Blythe Masters, CEO, Digital Asset Holdings, emphasised the need for common standards for blockchains in the post trade world, as well as the need to work with its incumbent players.
Masters told packed room of delegates at Money 20/20 Europe that well-understood impediments to adoption of blockchains are uncertainty around regulations, the challenge of achieving a network effect, and reaching an agreement on common standards. "So you don't have the risk for an early adopter that they inadvertently selected a solution that became the equivalent of Betamax, when in fact the rest of the world goes in the direction of VHS.
"And actually in this context it's a bit more complicated than that because it's not just a choice of two, it's a choice of more than two alternatives as we speak."
She also emphasised the need to work with central infrastructure providers such as the DTCC, whose job it is to provide shared infrastructure to Wall Street."The example in the US is the DTCC which was invented in the sixties to deal with the overwhelming backlog of paper certificate processing in the stock market. Today they provide more predominantly electronic services but essentially they are central providers of technology.
"We are working with the DTCC – that's in the public domain – to evaluate the use of distributed ledger technology to upgrade aspects of their infrastructure. They are plumbed into every major bank active in the US and many global markets. So a decision by them to adopt or embrace this infrastructure creates the opportunity for many others who are banks and customers of the central infrastructure to come along for the ride.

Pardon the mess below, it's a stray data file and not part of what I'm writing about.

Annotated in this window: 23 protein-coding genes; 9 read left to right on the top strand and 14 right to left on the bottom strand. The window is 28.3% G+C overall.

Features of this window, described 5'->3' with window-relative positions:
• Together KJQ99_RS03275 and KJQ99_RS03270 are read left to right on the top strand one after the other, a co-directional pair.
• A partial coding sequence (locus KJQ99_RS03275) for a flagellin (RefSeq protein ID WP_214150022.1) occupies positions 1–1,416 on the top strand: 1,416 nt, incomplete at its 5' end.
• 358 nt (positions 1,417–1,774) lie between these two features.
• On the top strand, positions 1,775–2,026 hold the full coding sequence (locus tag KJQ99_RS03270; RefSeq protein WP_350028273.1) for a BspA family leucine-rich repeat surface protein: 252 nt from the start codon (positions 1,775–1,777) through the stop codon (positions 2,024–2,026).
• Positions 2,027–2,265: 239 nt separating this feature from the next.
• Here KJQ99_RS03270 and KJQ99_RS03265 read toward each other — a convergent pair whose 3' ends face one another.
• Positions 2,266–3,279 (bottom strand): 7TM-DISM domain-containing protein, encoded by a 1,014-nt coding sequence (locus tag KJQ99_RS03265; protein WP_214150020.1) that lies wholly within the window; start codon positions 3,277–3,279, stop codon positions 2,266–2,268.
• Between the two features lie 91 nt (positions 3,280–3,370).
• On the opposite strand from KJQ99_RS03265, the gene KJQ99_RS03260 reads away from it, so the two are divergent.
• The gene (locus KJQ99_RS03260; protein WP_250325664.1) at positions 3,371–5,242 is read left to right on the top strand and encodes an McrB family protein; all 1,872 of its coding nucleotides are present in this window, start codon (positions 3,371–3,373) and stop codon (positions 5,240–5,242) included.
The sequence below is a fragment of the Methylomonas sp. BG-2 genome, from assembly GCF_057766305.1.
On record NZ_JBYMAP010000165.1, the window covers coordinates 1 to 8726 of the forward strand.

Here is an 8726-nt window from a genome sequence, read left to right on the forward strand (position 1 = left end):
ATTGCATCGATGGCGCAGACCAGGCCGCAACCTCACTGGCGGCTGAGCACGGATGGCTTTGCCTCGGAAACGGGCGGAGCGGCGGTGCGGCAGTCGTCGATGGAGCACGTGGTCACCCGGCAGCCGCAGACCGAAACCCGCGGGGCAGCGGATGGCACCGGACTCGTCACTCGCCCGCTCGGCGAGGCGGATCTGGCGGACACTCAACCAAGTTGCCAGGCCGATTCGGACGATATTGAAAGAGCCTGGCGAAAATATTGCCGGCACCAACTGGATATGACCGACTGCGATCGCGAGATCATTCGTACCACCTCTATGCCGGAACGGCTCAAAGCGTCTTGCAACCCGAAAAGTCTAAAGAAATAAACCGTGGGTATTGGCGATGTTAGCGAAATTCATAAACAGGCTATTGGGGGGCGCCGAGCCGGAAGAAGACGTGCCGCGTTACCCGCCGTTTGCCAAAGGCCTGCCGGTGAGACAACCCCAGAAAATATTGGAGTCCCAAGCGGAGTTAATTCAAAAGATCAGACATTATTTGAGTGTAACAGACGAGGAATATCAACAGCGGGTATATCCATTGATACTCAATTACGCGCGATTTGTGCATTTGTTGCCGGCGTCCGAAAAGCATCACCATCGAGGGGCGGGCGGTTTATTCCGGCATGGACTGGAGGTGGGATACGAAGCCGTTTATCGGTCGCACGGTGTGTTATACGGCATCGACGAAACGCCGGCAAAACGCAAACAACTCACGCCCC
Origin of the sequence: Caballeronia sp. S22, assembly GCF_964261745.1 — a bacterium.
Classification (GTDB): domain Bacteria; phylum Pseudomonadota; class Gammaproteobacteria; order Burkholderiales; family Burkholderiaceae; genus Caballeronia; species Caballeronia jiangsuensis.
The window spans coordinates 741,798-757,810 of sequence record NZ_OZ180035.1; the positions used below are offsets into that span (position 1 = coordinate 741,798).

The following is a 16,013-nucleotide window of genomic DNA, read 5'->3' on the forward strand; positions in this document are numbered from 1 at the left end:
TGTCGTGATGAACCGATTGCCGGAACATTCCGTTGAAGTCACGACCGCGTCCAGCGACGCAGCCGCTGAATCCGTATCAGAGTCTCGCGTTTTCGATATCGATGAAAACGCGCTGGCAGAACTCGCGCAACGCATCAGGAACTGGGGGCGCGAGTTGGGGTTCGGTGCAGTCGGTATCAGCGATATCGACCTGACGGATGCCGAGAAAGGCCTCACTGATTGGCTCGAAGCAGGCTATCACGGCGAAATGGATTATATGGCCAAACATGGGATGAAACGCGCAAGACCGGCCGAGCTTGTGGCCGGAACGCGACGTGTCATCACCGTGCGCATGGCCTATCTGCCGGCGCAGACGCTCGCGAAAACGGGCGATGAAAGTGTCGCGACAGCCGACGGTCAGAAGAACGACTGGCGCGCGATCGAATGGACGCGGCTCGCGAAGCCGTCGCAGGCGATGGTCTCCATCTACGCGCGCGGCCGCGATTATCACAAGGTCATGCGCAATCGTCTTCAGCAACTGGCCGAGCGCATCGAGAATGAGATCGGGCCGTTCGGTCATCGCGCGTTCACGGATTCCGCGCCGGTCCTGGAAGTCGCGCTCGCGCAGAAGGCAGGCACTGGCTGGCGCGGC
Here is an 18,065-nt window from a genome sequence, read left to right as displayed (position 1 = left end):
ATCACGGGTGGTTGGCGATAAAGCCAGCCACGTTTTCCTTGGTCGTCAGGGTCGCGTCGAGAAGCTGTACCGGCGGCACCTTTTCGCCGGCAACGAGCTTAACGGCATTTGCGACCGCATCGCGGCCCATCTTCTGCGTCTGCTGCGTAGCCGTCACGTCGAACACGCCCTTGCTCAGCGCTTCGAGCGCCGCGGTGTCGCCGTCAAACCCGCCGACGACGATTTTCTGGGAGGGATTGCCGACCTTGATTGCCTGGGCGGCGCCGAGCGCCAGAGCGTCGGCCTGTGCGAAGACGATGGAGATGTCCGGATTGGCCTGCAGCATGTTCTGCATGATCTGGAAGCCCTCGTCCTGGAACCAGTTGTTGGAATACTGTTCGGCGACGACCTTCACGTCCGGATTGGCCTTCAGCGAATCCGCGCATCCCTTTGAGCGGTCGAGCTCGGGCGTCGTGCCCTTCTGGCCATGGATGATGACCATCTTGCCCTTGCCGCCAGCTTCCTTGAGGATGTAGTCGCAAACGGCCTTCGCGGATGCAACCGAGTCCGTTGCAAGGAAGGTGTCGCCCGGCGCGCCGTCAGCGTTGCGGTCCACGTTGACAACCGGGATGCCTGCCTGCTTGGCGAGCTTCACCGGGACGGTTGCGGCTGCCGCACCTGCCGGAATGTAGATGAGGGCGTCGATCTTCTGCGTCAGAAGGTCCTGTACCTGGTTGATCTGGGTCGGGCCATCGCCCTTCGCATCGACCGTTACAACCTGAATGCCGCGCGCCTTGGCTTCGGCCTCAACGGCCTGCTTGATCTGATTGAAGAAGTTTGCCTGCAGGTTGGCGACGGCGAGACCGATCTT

"Situations like that offer centralised decision making and existing centralised provision of infrastructure that will make the adoption process much easier than an arbitrary coming together of independent parties who aren't already relying on some aspect of central infrastructure."
In terms of timing, Masters said we can expect to see some commercial applications in two to three years but it will be at least five years before anything mainstream. In terms of the cost/benefits of blockchain she said: "You are looking to cut tens of percentage points off costs. The way this technology does that is to allow forms to imagine a fundamentally new operational post trade work flow, where many of the zero-value added functions lead to the opportunity to cut 30, 40, 50% out of your post trade processing costs – eventually.
"And by the way, this is not something where you have to spend billions to save billions. We are talking about relatively light layers of software design. It's really data architecture and days reference architecture that is being innovated here; it's not the installation of expensive capital intensive infrastructure. "